As everyone knows, I’m always advocating The One Page Pitch. That document where you grab a producer or agent’s attention for your script – make them WANT to read it. (Never send your script out without one!).

But this is not a post about one page pitches, but what I called “extended pitches”. Sometimes this is called merely a “synopsis”; other times a treatment or outline. The ”extended pitch” is usually up to 4-5 pages, describing EVERY BEAT of the story and how it unfolds. A blow-by-blow account, if you like. The extended pitch needs to be written engagingly, drawing the reader INTO the world of that story, NOT reminding them “this is a movie/TV show”. It’s usually all about the story too, rather than budget, who’s attached or other filmmakery stuff.

Extended pitches are usually used at a stage where *someone* (ie. a producer) is interested in a script and wants to show it others (ie. financiers). But why is one page not good enough for this stage? Because as rare as a GOOD one page pitch is (and they are rare), it’s apparently the well-written extended pitches that separate the men from the boys (or the women from the girls), especially in terms of evaluating the central concept of a script and its structure/plot.

And it makes sense. No one throws money away on something they *half* know about, especially when we all have pre-conceptions about what is *good* and *not good*. You wouldn’t walk into a Blockbuster and say:

YOU: Hi DVD storeperson, gimme a DVD.

DVD GUY: Sure, what would you like?

YOU: Oh I dunno, give me any DVD.

DVD Guy puts a random DVD on the counter.

YOU: Oh no, I don’t like Julia Roberts, she looks like she has a coat hangar in her mouth all the time. Hit me with another one.

DVD Guy hands over another random DVD.

YOU: Oh no, I wasn’t looking for Rom-Com, how can you give me that? When I have *ever* rented a Rom-Com from you?

DVD GUY: Hey don’t take it out on me, how about *this* one??

YOU: No way Jose, that’s directed by James Cameron, don’t you know he was responsible for Sarah Connor inexplicably turning into a man for the duration of T2: Judgement Day and no fella the world over appears to notice??

DVD GUY: You know what? Pick your own DVD!

In the same way we use DVD boxes and cinema posters to decide what to watch then, producers often use one pagers to get scripts into development. But whilst we’ve all heard *that* story about ALIEN selling in three words (“Jaws In Space!”), a producer rarely gets the green light from a one page pitch alone. Instead, those other people will want to make their own evaluation on the script itself and its potential, preferably without reading the actual script itself – which makes extended pitches invaluable.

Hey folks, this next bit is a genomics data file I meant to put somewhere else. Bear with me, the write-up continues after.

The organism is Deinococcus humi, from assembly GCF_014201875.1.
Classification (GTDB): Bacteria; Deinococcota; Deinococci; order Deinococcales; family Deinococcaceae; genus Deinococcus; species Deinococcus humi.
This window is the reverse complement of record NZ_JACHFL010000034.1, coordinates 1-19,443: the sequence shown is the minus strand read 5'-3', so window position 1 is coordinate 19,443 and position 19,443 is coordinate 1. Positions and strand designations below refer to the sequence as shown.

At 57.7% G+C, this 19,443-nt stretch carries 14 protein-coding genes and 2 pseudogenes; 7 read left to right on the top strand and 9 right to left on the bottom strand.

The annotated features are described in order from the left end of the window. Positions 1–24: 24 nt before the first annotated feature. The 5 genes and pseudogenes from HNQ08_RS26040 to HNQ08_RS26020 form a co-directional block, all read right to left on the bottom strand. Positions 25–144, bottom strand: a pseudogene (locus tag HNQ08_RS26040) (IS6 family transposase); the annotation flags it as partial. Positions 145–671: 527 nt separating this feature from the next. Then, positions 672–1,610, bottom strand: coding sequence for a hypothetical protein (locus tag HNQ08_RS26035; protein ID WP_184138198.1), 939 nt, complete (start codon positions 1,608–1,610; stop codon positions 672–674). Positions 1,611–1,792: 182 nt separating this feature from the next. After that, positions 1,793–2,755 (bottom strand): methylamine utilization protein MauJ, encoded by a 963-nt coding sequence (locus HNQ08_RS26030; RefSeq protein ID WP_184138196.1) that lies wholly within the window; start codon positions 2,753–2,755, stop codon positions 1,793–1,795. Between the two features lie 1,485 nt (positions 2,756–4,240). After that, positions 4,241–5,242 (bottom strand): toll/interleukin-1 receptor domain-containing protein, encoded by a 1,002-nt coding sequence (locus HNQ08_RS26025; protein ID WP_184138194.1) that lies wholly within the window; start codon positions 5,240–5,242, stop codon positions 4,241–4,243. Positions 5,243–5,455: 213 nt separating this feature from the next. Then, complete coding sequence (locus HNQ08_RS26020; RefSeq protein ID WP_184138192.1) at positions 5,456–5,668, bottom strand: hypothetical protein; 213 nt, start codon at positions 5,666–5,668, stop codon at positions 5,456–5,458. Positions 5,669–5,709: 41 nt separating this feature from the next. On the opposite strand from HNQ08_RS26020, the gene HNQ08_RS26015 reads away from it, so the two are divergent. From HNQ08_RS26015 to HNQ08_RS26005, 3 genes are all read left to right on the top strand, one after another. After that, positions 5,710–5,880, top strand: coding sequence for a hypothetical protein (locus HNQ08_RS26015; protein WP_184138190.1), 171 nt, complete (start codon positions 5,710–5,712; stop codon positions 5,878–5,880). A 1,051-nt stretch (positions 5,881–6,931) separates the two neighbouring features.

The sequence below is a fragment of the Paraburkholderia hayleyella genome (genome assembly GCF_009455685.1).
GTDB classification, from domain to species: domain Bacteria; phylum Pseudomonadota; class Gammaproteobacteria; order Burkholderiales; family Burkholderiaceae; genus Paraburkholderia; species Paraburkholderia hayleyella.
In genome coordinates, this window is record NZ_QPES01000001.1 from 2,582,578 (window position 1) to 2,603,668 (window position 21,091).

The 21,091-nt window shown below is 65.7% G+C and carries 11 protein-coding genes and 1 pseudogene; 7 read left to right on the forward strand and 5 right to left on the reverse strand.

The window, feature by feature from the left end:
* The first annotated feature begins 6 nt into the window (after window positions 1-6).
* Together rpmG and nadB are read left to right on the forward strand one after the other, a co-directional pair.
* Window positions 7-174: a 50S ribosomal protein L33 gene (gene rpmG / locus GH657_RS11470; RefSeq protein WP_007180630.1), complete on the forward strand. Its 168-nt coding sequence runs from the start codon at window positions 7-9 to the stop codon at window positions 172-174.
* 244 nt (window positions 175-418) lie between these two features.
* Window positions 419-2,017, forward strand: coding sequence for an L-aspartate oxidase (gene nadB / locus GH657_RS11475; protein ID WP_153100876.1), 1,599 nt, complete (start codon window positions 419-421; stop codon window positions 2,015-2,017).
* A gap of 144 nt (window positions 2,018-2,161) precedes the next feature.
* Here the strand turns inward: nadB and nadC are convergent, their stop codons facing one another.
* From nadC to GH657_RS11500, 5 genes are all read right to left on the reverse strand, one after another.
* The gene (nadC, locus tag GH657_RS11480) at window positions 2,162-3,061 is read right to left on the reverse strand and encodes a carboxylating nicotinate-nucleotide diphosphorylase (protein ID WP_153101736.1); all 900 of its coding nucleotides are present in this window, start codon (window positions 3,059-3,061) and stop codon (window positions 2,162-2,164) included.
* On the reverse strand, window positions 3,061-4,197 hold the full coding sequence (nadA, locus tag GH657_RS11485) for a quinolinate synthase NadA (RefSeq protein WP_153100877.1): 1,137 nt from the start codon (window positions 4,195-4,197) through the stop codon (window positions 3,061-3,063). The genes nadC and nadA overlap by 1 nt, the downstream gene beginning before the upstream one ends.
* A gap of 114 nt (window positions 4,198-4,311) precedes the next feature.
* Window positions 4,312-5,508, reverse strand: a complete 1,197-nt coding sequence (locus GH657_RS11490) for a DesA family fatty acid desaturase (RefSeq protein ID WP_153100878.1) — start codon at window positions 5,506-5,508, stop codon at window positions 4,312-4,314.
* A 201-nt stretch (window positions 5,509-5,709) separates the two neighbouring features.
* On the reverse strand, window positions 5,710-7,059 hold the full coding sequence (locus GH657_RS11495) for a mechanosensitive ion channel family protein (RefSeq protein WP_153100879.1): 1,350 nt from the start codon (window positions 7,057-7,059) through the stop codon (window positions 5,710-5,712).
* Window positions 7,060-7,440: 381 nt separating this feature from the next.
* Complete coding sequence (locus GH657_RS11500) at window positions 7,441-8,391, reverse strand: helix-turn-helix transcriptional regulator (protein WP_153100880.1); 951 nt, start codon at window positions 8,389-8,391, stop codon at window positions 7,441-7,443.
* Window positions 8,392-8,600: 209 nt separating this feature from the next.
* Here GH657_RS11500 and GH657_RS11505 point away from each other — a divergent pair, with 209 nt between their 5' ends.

Having felt the pain of pulling an extended pitch on an all-nighter only recently, I would recommend doing these in advance. Besides anything, writing a spec extended pitch of your **finished** script can explose flaws in plot or problems with its structure you may not have seen otherwise – so even if you don’t end up using them in the long run, it’s still time well spent, regardless of where your script is destined. To sum up, I’d recommend the following in your portfolio for EVERY project:

1 x one page pitch (sales document for grabbing initial attention – either for the script itself or the concept, if said script does not exist yet)

1 x script

1 x extended pitch (blow by blow account for evaluation, 4-5 pages)

Good luck!

Work it, Baby: Networking at the LSWF

Posted on: September 18th, 2010 by Lucy V Hay 20 Comments

The lovely Rosie asks:

“What type of things/stuff/ideas to people take to the LSF? I’m sure people won’t want to leave with armfuls of scripts, so how prepared should I be? Treatments? Loglines? Synopsis? Or just talking about my scripts/stories with conviction and passion? I have business cards.”

As we all know, writing is not just about the actual writing; it’s about getting “out there” and selling not only your scripts, but YOU, the writer. You need to create a great first impression, make *that* producer or director WANT to work with you. It’s as hard as it sounds – but the things you need to remember are deceptively simple:

1) DO: remember your business cards. If you don’t have any, shame on you. This is the VERY LEAST you need in “working” the room. Try and ensure (more…)